D'Imperio Readies for UNC

A week before the 2007 season began, Ryan D'Imperio's leg, which he injured during the spring, gave out on him and he was sidelined for the first two games. He returned and saw game action, but lost his starting position to Damaso Munoz, who finished third on the team with 67 tackles.

Fast-forwarding to this year, D'Imperio came back to camp "bigger, stronger, faster and better" according to Head Coach Greg Schiano.

After battling for the starting middle linebacker position against Munoz, he won the job and was given the chance to make his second career start against Fresno State.

"It felt great to be out there," D'Imperio said. "It felt great to be running around on the field, hitting another team. It's the best feeling to be one with your team and going out to hit someone else."

Everything Schiano said about D'Imperio's appearance looked to be true in the opener. He finished tied for second on the team in tackles with eight. Known as a live wire on the field, he said the key to playing in front of a packed stadium is to not even notice them. His focus is only on what his assignments are on the field.

"You have to go out there and focus on your job and what you're suppose to do," the former two-way player at Washington Township High School said. "You just have to work with the team. If everyone focuses on their job and what they're supposed to do, everything will go right."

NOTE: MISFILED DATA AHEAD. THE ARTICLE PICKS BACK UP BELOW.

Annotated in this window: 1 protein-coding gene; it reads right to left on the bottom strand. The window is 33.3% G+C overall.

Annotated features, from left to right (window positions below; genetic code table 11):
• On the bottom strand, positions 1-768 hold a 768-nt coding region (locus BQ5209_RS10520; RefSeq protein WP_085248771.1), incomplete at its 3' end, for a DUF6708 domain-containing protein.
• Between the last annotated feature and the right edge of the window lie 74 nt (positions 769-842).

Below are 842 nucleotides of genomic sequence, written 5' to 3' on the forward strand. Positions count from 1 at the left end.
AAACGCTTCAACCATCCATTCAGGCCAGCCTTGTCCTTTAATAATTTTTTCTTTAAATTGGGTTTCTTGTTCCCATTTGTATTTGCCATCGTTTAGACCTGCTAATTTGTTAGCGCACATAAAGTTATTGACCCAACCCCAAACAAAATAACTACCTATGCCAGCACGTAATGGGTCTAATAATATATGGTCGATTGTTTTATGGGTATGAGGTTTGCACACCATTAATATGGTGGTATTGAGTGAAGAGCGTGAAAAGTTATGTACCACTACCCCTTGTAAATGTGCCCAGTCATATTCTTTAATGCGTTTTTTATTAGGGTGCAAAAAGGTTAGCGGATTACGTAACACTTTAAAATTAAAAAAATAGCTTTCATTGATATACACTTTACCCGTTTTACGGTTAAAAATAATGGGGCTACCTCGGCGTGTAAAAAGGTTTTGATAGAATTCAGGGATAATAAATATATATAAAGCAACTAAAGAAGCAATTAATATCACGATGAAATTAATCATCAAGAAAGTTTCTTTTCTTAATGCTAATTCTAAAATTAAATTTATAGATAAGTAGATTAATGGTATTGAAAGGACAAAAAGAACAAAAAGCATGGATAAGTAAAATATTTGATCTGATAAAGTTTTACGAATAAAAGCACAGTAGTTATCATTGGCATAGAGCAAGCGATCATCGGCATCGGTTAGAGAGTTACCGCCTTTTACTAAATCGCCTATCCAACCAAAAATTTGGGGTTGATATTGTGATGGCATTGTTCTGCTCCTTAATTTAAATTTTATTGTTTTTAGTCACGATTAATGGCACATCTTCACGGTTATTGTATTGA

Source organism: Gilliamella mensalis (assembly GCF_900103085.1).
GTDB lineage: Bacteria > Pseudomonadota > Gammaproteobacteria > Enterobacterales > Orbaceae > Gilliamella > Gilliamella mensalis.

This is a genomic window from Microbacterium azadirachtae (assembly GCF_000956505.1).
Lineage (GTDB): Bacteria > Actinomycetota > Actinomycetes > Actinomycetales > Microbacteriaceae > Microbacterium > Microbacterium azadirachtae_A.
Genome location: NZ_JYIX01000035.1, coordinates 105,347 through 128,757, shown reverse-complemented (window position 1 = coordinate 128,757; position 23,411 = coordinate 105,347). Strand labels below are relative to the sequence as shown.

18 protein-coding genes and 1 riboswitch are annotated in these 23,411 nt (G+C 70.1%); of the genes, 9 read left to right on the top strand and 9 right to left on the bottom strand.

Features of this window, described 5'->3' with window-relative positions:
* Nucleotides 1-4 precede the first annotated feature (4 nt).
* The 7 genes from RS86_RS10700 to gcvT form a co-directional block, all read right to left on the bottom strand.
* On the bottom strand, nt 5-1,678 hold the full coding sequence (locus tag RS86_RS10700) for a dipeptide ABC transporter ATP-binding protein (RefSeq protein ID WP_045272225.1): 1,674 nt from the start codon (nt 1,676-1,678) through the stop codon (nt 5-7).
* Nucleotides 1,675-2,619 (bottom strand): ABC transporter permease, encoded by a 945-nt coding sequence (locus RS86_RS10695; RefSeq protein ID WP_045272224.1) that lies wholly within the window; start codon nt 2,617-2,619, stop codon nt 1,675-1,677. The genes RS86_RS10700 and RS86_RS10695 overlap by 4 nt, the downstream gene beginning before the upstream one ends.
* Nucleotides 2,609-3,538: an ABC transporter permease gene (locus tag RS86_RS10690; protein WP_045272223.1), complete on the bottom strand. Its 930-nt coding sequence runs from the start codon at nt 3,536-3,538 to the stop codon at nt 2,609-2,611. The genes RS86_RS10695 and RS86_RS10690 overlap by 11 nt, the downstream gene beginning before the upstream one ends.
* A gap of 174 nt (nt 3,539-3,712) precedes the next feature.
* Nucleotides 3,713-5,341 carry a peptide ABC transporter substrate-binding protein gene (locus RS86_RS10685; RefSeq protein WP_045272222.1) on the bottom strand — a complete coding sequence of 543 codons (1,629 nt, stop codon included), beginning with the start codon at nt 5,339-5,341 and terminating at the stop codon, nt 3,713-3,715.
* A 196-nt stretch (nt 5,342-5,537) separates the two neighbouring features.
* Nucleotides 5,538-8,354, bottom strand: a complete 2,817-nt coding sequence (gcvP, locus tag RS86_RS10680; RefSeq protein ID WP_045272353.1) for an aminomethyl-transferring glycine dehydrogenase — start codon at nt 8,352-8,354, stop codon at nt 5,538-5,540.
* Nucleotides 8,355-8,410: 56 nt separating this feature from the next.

Through the first two quarters against the Bulldogs, the Rutgers defense looked like it was going to pitch a shutout. Fresno State was only able to gain 102 yards on 29 plays. D'Imperio credits the defense for simply flying to the ball, making it hard for quarterback Tom Brandstater to get his offense in a rhythm.

"We just came out there fired up, ready to go," he said. "Everything was going our way where everyone was hitting and everyone was doing what coach told them to do from day one. When you do everything his way, you can see everything works."

The second half told a completely different tale. Fresno State was able to move the ball with ease and scored 24 points in the final two quarters. The breakdowns made could be fixed, D'Imperio said, and the team will learn from them so they don't happen again.

"In the second half, there were a few mistakes," he said. "They were making their plays and we went over that. We looked over our mistakes and realized what we did wrong and how to fix it. The only way to go about life is to learn from your mistakes so they don't happen again."

Even with a game under the belt, to the junior linebacker, a football player doesn't get into a groove as the season goes on. Each game poses a different challenge. In D'Imperio's words, there are 12 first games of the season, and if you're lucky, you get to play 13.

"You're never 100 percent, even at the end of the season," he said. "You have to focus on your part and learn from your mistakes. Some games it will go perfect, other games it won't. Both sides are on scholarship, so it's hard to be perfect."

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